Since 2011-2012 schools have been allocated Pupil Premium funding for children from low-income families who have been eligible for free school meals in the last six years, or have been looked after continuously for more than six months. Funding has also been allocated for pupils whose parents serve in the armed forces.
Barriers to Educational Achievement
Current research suggests:
Disadvantaged children have less developed literacy skills than those from more prosperous households.
By the age of three, children from the most prosperous households have heard 30 million more words than children from disadvantaged household. Children from disadvantaged households are more likely to require speech and language support.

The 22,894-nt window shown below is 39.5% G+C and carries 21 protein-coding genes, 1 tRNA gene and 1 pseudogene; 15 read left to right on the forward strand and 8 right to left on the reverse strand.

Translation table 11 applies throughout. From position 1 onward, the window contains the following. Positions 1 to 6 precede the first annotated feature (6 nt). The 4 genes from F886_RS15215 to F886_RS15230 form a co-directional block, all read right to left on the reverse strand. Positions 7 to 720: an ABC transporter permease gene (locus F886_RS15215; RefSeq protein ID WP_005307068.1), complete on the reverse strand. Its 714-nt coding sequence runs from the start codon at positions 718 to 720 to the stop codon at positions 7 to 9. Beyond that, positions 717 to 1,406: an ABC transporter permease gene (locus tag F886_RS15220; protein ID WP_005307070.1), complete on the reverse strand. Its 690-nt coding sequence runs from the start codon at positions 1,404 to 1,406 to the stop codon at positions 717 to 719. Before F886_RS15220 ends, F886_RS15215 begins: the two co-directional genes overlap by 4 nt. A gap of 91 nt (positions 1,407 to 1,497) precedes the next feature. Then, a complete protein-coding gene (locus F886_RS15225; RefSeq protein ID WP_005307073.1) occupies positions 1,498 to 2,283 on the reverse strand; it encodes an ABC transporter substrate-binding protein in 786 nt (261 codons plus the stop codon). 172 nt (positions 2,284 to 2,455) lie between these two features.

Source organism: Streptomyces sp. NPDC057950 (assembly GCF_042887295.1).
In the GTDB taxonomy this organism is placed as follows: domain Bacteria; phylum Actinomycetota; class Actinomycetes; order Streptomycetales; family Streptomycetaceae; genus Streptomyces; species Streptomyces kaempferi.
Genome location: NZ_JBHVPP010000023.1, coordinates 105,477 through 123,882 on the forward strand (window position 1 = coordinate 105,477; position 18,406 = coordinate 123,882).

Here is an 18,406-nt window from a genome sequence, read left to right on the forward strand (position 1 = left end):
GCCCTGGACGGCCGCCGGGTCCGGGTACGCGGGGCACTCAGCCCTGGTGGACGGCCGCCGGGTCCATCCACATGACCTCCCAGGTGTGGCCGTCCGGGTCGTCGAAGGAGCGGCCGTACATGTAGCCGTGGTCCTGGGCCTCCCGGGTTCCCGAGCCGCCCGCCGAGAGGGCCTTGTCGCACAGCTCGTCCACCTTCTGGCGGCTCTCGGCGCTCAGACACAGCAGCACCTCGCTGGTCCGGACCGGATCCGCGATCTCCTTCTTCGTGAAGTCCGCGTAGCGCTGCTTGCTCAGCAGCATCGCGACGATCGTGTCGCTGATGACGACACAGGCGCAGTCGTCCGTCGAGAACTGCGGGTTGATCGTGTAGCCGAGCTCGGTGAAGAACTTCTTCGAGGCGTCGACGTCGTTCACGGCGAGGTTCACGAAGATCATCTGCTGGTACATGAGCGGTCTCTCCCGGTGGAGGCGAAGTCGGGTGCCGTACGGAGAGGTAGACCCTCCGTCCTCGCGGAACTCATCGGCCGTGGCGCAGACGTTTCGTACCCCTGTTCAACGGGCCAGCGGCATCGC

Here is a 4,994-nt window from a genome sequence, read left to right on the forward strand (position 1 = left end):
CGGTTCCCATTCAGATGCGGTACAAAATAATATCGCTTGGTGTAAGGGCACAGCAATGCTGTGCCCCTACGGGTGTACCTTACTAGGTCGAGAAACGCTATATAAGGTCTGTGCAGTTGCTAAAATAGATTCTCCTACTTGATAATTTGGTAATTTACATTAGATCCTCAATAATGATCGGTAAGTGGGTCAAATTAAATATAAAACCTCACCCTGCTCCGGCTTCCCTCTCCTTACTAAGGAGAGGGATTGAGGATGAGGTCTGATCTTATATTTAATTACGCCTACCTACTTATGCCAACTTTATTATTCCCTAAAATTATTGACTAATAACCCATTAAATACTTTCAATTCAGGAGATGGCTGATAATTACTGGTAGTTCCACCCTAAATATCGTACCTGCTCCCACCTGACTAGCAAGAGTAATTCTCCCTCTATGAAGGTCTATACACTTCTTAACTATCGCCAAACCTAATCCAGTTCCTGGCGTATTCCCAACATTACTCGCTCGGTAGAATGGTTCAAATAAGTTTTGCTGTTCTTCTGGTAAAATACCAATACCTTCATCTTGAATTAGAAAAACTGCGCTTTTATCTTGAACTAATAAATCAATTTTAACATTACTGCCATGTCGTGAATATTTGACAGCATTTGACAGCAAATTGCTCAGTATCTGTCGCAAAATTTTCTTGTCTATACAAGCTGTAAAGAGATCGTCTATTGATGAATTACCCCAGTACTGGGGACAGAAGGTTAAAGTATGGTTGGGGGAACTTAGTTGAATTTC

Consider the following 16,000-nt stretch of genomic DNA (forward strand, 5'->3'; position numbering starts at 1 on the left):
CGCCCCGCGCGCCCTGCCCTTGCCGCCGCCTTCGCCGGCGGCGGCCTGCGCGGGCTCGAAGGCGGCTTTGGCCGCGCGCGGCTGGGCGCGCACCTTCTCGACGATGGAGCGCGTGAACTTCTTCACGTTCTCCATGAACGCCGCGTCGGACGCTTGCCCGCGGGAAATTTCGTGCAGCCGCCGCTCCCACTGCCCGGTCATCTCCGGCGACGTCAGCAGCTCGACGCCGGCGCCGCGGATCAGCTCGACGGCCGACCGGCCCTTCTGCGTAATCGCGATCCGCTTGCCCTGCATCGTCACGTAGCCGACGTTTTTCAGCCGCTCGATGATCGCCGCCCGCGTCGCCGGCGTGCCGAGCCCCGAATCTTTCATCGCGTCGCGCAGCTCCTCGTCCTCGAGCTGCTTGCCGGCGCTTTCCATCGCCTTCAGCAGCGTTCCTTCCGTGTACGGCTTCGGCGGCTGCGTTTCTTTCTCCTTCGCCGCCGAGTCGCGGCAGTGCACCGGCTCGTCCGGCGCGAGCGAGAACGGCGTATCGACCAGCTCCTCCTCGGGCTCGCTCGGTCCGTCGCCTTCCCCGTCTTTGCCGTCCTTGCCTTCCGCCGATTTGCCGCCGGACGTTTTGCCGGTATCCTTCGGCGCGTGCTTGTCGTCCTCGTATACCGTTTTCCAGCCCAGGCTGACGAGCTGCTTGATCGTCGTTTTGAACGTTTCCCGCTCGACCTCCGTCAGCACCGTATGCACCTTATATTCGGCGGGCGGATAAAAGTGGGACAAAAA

Children from disadvantaged households are more likely to require additional support in personal and social skills and emotional well-being.
These pages provide information on how the school has spent its pupil premium funding and the impact of that expenditure.
For more information please contact the school and ask to speak to our Deputy Head who has responsibility for pupil premium: Mrs Natalie Naylor.
The governor responsible for pupil premium funding: Mrs Jenny Holter
"Pupils who receive the pupil premium are well supported. Funding is used to enhance their learning through employing extra teachers and providing extra support from teaching assistants; this ensures that they have the same opportunities as other pupils."(Ofsted July 2015)